Having cereal and bread manufacturers add folic acid to their products may not be enough to help prevent certain birth defects, suggests a study from California.
Since 1998, the U.S. has required companies to add folic acid to cereal grains to prevent birth defects in the brain and spine. But the new study found that a decrease in these defects actually slowed after the regulation took effect.
By 1998, doctors had already been advising women for years to take folic acid supplements, which might explain the findings, said Dr. Irina Burd, an associate professor of gynecology and obstetrics and neurology at Johns Hopkins Medicine in Baltimore who was not involved in the study.
"We shouldn't be changing our behaviors or recommendations at all based on this study," said lead researcher Gary Shaw, of Stanford University in California.
"We don't want any message to get out there that folic acid is a bad thing," Shaw told Reuters Health. Instead, he said, "we need to know more."
The 1998 mandate from the U.S. Food and Drug Administration calling for folic acid fortification of grains has been tied to a 36 percent reduction in neural tube defects, according to the Centers for Disease Control and Prevention.
But some have questioned whether fortification of grains was responsible for that change, or if it was partly due to an already falling rate of birth defects.
For the new study, the researchers looked at data from all live births and stillbirths in central California between 1989 and 2010.
Before fortification in 1998, neural tube defects had been falling by a rate of about nine cases per 100,000 births per year and that slowed to about two cases per 100,000 births per year after fortification.
Other types of congenital defects began to decline, however.
The rate of gastroschisis, for example, had been rising by about four cases per 100,000 births per year but slowed to about one case per 100,000 births per year after fortification.
The researchers also found that cleft lips and cleft palates were increasing before fortification but started to decrease after fortification, according to a paper released May 18 by the journal Birth Defects Research Part A.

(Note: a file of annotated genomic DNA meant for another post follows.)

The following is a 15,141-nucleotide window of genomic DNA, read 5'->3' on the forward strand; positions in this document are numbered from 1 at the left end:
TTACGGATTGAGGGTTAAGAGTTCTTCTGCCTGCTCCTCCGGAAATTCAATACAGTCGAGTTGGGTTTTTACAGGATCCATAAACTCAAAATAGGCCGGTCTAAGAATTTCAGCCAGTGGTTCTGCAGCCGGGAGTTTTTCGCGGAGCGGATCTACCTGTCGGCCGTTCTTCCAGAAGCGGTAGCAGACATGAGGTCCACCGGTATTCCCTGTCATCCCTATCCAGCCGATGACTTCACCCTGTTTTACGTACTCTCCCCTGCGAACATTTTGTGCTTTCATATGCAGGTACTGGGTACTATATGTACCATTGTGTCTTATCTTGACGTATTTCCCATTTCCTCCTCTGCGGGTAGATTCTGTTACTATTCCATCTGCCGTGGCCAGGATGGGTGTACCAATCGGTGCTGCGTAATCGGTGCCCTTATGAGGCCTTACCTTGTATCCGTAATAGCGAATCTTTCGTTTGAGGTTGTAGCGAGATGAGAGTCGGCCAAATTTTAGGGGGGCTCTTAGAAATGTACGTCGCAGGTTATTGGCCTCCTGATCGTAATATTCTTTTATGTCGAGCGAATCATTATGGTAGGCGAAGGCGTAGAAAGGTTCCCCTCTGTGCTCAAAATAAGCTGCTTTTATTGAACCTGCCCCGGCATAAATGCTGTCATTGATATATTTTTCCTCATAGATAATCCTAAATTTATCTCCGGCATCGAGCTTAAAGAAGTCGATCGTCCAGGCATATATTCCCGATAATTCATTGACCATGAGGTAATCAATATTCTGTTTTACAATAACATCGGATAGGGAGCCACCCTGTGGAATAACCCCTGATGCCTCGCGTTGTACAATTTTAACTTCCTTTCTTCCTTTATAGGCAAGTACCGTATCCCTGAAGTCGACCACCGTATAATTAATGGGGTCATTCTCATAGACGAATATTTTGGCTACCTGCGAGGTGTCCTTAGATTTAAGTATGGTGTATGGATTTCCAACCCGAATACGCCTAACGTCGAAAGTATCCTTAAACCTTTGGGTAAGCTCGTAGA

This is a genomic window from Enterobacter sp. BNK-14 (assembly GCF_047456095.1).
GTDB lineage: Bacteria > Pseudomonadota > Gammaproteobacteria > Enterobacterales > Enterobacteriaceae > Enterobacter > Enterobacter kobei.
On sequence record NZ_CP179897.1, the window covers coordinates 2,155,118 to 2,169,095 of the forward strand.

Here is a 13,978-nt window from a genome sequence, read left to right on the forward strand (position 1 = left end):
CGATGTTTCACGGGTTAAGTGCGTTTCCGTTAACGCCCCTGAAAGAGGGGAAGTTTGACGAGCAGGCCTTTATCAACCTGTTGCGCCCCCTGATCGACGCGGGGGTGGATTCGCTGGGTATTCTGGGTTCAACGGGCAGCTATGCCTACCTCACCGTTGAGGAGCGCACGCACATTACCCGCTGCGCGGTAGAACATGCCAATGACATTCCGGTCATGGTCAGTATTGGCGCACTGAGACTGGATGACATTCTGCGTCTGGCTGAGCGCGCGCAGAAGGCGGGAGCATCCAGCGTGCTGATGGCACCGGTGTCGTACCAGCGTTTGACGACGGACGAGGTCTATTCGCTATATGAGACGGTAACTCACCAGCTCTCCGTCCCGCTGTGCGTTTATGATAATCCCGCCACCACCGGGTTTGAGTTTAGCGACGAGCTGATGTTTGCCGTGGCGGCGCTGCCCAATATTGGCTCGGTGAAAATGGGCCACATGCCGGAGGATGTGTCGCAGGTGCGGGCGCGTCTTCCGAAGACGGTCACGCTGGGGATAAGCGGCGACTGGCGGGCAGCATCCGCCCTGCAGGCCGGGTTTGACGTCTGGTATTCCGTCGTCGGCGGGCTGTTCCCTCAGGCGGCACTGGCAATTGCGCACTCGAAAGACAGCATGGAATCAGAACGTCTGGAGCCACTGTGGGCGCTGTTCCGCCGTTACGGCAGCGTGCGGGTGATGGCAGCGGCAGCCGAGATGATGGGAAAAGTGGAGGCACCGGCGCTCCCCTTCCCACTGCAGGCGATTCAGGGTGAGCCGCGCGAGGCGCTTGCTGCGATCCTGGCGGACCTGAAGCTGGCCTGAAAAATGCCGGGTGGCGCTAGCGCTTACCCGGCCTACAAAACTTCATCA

The study did not account for the fact that women of childbearing age were already being told to supplement with folic acid since the early 1990s, Burd told Reuters Health.
"I think it's a great study when you look at 1999 to 2009 and you say fortification is working, but it's harder to compare it to the earlier (years)," said Burd, who was not involved in the new study.
"It's missing this history behind it," she said.
Shaw noted that other factors might have influenced the results. Rising obesity could explain a slower decrease in rates of spine and brain defects and a slower increase in gastroschisis, for example.
Additionally, the researchers didn't have data on birth defects among terminated pregnancies, which could skew the results.
Shaw said more research is needed to know how folic acid fortification affects rates of birth defects.
"These kinds of studies, they don't nail down the specifics," he said. "They nail down the grand overarching view of something as a signal to look here. It's not saying anything is good or bad here."
Women should still follow the U.S. recommendations for folic acid, he said.
Currently, the U.S. Preventive Services Task Force advises women who are pregnant or capable of becoming pregnant to take a daily supplement containing 400 to 800 micrograms of folic acid.